NRA Survey

I just received a call from the National Rifle Association today. A recorded message from the NRA Executive Vice-President concerning the U.N. Small Arms Treaty was followed by the following single question survey:

Do you think it’s OK for the U.N. to be on our soil attacking our gun rights?

I was instructed to press “1” if I did not think was OK for the U.N. to be on our soil attacking our gun rights. That was followed by a repeat instruction to press “1” if I did not think it was OK. I was then instructed to press 2 if I did think was OK for the U.N. to attack our gun rights. (Note that I was only given that instruction once.)

I am not criticizing the NRA’s position on the U.N. Small Arms Treaty, primarily since I have no interest in making enemies of the most well-armed group in the country. NRA membership outnumbers the people serving the U.S. Armed Forces by over a million. Even if there are no problems with the policy position, there are several problems with the survey. First, it is obvious that the NRA is not concerned what people think about the treaty. The survey is a classic example of a push-poll. It’s designed simply to push a message out to the population. This is evident from the question. What useful information do we expect to gain from asking people if they think it’s OK for the U.N to attack our gun rights. Do we really not know how people will answer that question? It’s no different from my polling my students to find out if they would like to get out of class early. I expect to soon hear an announcement from the NRA proclaiming that the American people are nearly unanimous in their rejection of the Small Arms Treaty. As far as information gathering goes, it’s a complete waste of time and money. For propaganda pushing, on the other hand, it’s very effective.

I wonder what the response rate would have been had the question been “Do you think it’s OK that the U.N. negotiate a treaty designed to prevent guns from falling into the hands of terrorists?” Another group could report that the American people nearly unanimously support the Small Arms Treaty. This survey would be no better as a survey, but just as effective as a propaganda tool.

I will be curious to see what percentage of respondents the NRA reports as supporting their position. It should not be 100%, since I pressed “2” just out of spite.

Car Accidents and Conditional Probabilities

A problem we looked at in Critical Thinking today asked why most car accidents occur close to home. The answer is that most of our driving is close to home. The problem then asked us to explain that in terms of conditional probabilities. I don’t think that I explained it very well, so let me take another shot at it.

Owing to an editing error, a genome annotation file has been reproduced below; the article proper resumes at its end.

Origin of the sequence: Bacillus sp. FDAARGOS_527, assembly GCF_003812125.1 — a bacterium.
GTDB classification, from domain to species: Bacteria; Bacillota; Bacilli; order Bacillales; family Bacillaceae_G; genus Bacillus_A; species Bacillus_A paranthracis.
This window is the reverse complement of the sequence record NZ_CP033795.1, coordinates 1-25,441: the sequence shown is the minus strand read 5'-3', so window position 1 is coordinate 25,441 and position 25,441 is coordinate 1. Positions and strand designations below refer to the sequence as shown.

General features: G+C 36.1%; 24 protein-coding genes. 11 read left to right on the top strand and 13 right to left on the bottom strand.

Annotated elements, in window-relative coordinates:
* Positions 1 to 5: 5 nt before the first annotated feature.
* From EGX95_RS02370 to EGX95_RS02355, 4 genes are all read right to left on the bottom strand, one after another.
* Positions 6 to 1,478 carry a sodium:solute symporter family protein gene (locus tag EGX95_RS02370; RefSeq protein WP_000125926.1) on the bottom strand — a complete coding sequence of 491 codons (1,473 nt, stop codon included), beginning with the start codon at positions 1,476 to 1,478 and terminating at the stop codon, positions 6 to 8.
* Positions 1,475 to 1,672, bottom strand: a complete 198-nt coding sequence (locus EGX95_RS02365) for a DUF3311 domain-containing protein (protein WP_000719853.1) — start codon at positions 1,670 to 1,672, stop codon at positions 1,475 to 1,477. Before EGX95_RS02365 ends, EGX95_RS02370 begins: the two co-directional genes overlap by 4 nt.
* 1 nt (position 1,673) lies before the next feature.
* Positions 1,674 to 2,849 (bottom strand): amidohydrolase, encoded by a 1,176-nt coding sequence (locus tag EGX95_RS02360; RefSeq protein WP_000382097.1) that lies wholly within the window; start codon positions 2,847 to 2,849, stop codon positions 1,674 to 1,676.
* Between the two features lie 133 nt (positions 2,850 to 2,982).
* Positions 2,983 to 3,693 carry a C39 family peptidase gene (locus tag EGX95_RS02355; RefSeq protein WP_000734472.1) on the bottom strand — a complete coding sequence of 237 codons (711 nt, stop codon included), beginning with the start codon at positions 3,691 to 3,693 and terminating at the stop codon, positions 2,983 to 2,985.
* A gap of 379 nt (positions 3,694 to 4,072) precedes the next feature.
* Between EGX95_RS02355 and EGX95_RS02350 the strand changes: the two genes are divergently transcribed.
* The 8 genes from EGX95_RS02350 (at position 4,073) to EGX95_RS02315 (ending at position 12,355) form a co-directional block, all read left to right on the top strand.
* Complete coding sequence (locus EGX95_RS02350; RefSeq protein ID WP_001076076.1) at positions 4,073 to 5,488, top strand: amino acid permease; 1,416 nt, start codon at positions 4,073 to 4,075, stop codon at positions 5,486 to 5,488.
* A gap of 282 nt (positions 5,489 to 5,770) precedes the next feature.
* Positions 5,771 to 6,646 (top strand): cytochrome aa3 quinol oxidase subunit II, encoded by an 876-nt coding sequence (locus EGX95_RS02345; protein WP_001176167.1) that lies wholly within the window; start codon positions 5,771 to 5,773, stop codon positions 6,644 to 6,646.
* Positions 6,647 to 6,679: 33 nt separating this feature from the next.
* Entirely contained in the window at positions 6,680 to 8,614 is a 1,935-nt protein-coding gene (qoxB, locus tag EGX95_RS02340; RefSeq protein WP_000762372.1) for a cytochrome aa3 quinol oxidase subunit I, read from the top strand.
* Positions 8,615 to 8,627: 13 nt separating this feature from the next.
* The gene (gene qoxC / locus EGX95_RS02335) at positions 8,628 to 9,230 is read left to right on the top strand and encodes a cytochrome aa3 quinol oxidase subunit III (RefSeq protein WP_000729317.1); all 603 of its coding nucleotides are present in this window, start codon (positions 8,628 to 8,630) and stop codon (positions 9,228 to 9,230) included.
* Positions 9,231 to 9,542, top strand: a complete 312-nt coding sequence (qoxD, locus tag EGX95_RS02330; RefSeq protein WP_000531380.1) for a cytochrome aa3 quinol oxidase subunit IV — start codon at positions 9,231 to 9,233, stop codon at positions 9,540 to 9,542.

Remember the definition of conditional probability: Pr(A|B) = Pr(A&B)/Pr(B).

Let’s assume that 90% of driving is close to home and 10% is not. Let’s also assume that the probability of having a car accident is 0.1 (that’s high, but it will keep the math easy). Then, the probability of being near home given that you had an accident is equal to the probability of the conjunction of being near home and having an accident divided by the probability of having an accident, or Pr(H|A) = Pr(H&A)/Pr(A).

On the assumptions I made above concerning the relative frequencies of trips and accidents, out of 110 total trips, 11 are away from home and 99 are near home. Out of those 11 trips away from home, 1 is an accident. Out of the 99 near home, 10 are accidents. So, Pr(H|A) = .1/.11 = .90, but Pr(not-H|A) = .01/.11 = .09.

Another way to look at it is to use Bayes’ Theorem, but we’ll save that for another time.

Expectations and Grades

There’s an interesting piece in the New York Times today about student expectations and grade inflation. Apparently, there are students (at institutions other than Oklahoma Baptist, I’m sure) that believe that doing the minimal work that is required of everyone in the course should be sufficient to earn a B for the course. Either we have lowered the level of work that we are willing to consider average, or it really is true that in today’s society someone who manages to complete the minimum requirements really is above average. Either disjunct strikes me as disturbing. If you are in Critical Thinking, keep this story in mind. It is relevant to some of the topics that we will be discussing later.

The Monty Hall Problem

One of the assignments in Critical Thinking was to figure the probability of winning the prize in the traditional three-door Monty Hall problem. Remember that there are three doors for you, the contestant, to choose from, but only one has the prize. The host knows what door the prize is behind, and opens another door to show you that there is nothing there. He will open neither the one you pick nor the one that has the prize. Let’s say that you pick Door 1, and Monty opens Door 2. What’s the probability that the prize is behind Door 3? From class, you know the answer is 2/3.

What’s important is that the host knows where the prize is. If he doesn’t know, then the probability is 1/2. You can calculate this using Bayes’ Theorem. Try it out!

By the way, if you can remember “1/2” then you should be able to get some extra-credit points on tomorrow’s exam. Even more points if you can do the calculation…